Best chants and slogans from the Syrian uprising

Thanks to some Twitter friends from Syria I`ve just rediscovered these beautiful chants and slogans which were repeated all across Syria expecially in the first two years after the uprising started.

 

This is a selection of chants and slogans:

 

 

 

This is from Homs, one of the most creative places in the Syrian uprising:

 

 

And this is a very interesting documentary – made by Al Jazeera in 2013-  called “The melody of hope” which recaps the most “creative” moments of the Syrian uprising, starting from the first haphazard demonstration in central Damascus Hariqa neighbourhood  back in February 2011 when people were chanting “The Syrian people  won`t be humiliated” .  It also reports about the popular response to Butheina Shaaban`s speech, few days after the protests broke out in Daraa in March 2011. At the time, when Bashar al-Asad`s media and political aide suggested that people were demonstrating for economic reasons, street demonstrations immediately reacted by chanting ” Ya Butheina ya Shaaban as-shaab as-sury mou juaan” (Oh Butheina oh Shaaban, the Syrian people are not hungry”.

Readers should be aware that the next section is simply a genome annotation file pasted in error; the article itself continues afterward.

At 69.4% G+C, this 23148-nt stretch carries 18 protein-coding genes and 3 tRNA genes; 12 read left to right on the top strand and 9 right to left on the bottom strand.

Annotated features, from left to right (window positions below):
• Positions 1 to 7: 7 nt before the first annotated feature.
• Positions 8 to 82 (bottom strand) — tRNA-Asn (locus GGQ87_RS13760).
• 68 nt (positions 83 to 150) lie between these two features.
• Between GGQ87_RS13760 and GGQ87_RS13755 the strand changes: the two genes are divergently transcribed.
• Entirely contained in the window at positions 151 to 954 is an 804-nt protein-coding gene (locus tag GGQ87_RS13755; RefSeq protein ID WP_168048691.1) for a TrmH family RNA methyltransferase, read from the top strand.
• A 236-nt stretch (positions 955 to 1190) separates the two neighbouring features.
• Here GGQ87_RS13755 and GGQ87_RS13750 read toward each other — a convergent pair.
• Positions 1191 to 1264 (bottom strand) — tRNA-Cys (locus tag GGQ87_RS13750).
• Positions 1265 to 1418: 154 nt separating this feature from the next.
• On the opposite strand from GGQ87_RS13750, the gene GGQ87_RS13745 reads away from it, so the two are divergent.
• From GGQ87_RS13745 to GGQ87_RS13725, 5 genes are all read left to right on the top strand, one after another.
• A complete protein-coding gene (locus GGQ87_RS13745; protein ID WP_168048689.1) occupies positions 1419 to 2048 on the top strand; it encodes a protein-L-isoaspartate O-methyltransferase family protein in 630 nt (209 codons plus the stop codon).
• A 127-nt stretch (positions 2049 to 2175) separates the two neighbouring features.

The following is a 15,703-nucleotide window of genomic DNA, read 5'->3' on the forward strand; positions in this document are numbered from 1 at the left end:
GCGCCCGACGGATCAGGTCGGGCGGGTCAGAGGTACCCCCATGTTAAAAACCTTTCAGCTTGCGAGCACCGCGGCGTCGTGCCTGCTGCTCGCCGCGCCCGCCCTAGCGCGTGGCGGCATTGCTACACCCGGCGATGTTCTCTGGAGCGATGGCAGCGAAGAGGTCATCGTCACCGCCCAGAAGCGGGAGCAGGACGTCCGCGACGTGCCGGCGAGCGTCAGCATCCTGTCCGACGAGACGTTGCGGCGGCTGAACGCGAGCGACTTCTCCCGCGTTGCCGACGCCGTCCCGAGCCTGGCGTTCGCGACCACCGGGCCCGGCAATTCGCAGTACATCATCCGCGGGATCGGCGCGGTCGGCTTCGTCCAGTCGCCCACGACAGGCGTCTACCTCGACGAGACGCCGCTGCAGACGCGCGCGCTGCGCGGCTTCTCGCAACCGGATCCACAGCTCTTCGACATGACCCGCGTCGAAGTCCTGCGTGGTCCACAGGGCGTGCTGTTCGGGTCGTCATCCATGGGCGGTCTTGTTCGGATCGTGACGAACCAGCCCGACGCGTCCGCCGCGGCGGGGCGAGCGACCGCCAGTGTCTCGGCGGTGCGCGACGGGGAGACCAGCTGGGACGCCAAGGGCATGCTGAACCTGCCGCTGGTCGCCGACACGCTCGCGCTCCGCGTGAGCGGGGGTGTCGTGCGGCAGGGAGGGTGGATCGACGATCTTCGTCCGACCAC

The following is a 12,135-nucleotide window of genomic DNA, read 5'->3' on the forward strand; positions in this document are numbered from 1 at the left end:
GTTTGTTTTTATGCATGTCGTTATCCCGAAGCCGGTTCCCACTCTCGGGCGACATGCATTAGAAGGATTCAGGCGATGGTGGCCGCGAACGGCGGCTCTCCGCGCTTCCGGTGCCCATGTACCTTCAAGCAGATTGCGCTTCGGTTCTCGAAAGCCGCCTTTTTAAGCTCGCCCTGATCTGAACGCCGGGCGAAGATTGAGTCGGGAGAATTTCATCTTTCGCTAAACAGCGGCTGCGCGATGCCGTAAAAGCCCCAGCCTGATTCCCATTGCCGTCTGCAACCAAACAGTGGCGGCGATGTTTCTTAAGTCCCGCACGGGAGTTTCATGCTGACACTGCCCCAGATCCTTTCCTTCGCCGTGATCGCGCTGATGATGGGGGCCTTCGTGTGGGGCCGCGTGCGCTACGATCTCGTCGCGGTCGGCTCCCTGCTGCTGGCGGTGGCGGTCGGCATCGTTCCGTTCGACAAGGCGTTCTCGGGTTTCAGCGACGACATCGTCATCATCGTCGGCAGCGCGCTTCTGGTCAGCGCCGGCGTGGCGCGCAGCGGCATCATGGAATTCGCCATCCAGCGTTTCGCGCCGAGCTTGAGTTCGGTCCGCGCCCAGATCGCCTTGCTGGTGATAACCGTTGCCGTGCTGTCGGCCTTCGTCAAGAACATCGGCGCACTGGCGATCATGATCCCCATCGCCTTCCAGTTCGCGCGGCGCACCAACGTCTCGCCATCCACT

The documentary features important personalities of Syria`s creative resistance such as composer and musician Samih Shqer, author of the popular anti-Bashar al-Asad song “Ya Haif”; and popular actor from “Bab al hara” series Jalal Taweel, who was arrested by the secret service while on his way to the Jordanian border, and then forced to record an interview with Syria TV. During this interview, the actor “denied allegations that he was arrested and detained by Syrian police officials, instead claiming that he was kidnapped by an armed gang and was rescued by Syrian police officials near the Jordanian border” (Taweel is now safe and sound outside the country, and very active in supporting the revolution and its original claim to freedom and dignity).

A very interesting part of the documentary  (at around 13.30 minutes) is when it deals with the Karamah Football Club from Homs (Nadi al Karamah) and explores how the slogans and songs chanted by its supporters influenced those which resonated in the streets during the anti-regime demonstrations in 2011 and 2012.

 

I wish this documentary were translated into English, it could give the international public a better insight on what happened in Syria and how defiant and creative the Syrian people have been.

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